Is Your Servicing Shop Ready for SPOC?

In its October edition, MortgageOrb published an article on loss mitigation, titled Is Your Servicing Shop Ready for SPOC?

Is Your Servicing Shop Ready for SPOC?
The CFPB’s single point of contact rule will be both a burden and a benefit for servicers.

Among the Consumer Financial Protection Bureau’s (CFPB) new mortgage rules going into effect this January is the single point of contact (SPOC) rule requiring servicers to have a dedicated agent or team of agents for each borrower who enters early-stage default. This dedicated agent or team is required to work with the borrower to avoid foreclosure by assisting with, if applicable, a loan modification or other alternative, such as a short sale, with an ultimate goal of mitigating loss for both the borrower and loan investor.

SPOC (i.e., the “continuity of contact” rule) is one of several CFPB rules that aim to fix the customer service problems that arose when servicers were blindsided with a flood of foreclosures in the aftermath of the financial crisis. Due to the sheer volume of delinquencies, many servicers became backlogged with requests for modifications, resulting in long delays, lost documents and a deluge of consumer complaints. In some cases, homeowners who otherwise might have qualified for a modification ended up in foreclosure. As a result, the U.S. mega banks were last year subject to the $25 billion National Mortgage Settlement, from which SPOC sprung.

So, how much of a burden has SPOC been on mortgage servicers so far? It depends on whom you ask. Small boutique firms that service, on average, under 5,000 loans at a time are exempt – and the mega banks that were subject to the mortgage settlement are already in compliance, as per their agreement with regulators. (Furthermore, the big banks have the luxury of ample budgets, advanced technology and their own internal compliance departments.)

That leaves the small- to mid-tier servicers, including subservicers, who are arguably the most burdened by SPOC, as they face costly implementation of new technology, processes and training. Many of these servicers have limited budgets, yet they have been cutting checks to technology vendors, training companies and consulting firms to help them get their systems, processes and people in compliance.

“The bigger servicers have had ample time to figure out how they’re going to deal with [SPOC],” explains Brian Moore, financial services industry practice director at contact center technology firm Varolii Corp. “That doesn’t mean it’s easy for them – it just means that they’ve had some experience.”

In fact, that experience is what helped the big banks inform the CFPB’s rulemaking.

“If you look at Regulation X (in the CFPB mortgage rules), the CFPB actually stopped short of requiring SPOC,” Moore adds. “They refer to it as ‘continuity of contact.’ The rule requires dedicated personnel to work with borrowers in loss mitigation – but without saying it has to be the same guy every single time.”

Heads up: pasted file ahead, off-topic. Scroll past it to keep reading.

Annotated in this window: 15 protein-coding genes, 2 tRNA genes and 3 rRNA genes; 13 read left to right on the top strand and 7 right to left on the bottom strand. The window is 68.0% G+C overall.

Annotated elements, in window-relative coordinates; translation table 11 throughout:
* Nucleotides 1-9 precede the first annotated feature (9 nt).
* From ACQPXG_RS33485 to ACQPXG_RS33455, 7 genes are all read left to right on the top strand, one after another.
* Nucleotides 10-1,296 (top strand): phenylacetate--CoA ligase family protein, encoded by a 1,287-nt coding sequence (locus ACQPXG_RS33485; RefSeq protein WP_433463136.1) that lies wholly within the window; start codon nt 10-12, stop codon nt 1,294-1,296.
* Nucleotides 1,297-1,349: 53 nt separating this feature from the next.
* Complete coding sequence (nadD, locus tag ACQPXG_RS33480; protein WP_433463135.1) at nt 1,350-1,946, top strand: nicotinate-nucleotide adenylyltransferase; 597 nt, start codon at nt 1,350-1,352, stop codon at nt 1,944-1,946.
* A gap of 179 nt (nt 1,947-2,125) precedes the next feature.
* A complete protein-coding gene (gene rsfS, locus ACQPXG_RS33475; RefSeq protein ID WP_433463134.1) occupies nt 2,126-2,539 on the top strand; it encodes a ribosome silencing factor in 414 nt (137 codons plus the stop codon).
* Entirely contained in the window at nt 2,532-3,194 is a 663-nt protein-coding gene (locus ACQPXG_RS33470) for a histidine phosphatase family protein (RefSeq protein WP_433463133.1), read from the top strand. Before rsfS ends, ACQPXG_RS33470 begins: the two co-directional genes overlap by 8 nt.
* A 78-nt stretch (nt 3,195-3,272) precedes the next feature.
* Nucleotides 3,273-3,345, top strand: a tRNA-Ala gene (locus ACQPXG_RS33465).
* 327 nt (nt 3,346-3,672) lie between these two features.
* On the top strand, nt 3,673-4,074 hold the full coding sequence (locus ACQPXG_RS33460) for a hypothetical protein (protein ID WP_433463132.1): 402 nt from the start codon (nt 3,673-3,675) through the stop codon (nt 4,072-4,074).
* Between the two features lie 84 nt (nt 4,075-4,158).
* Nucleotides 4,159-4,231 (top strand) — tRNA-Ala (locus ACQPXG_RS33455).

The ‘pod’ approach

Indeed, the CFPB states in its rules that it is up to each servicer to “decide whether to assign a single person or a team of personnel to respond to a delinquent consumer.” What’s more, this person can be “single-purpose or multi-purpose,” or in other words, doesn’t have to be dedicated solely to working on delinquencies. Moore says this softening of the initial rule was the result of industry stakeholders arguing that a single agent cannot realistically be available to borrowers 24/7.

The additional agents, along with the primary point of contact, make up what is called a “pod.” In effect, all agents in a pod qualify as a SPOC under the CFPB’s revised rules.

“Each member of that team is familiar with all the files that the team is handling,” Moore explains. “Usually they have a primary relationship manager who serves as the primary contact for each loan – but any member of the pod can back them up.”

The agents in a pod might be scheduled, for example, using a split-shift approach, where one agent works regular business hours while another works an evening shift. An additional agent might work during the off-hours; however, “the CFPB isn’t crazy enough to say ‘you have to have people available 24/7,’” Moore says.

“At the same time, you do have to let your at-risk borrowers know when the hours of communication are,” he says. “And it must be reasonable; for example, it can’t be from 2 to 3 p.m. only on Mondays.”

While the pod model provides some flexibility, it also presents challenges, including the need for systems that track borrower interactions and transactions among the different agents within a pod. To accomplish this, the borrower’s account, or profile, along with all related documentation, must be shareable among the agents within the pod. This requires integration between a servicer’s loan servicing platform, case management system and contact center system – and it is crucial, as servicers must be prepared to furnish documentation showing what happened throughout the entire lifecycle of a loan, should the CFPB conduct an audit.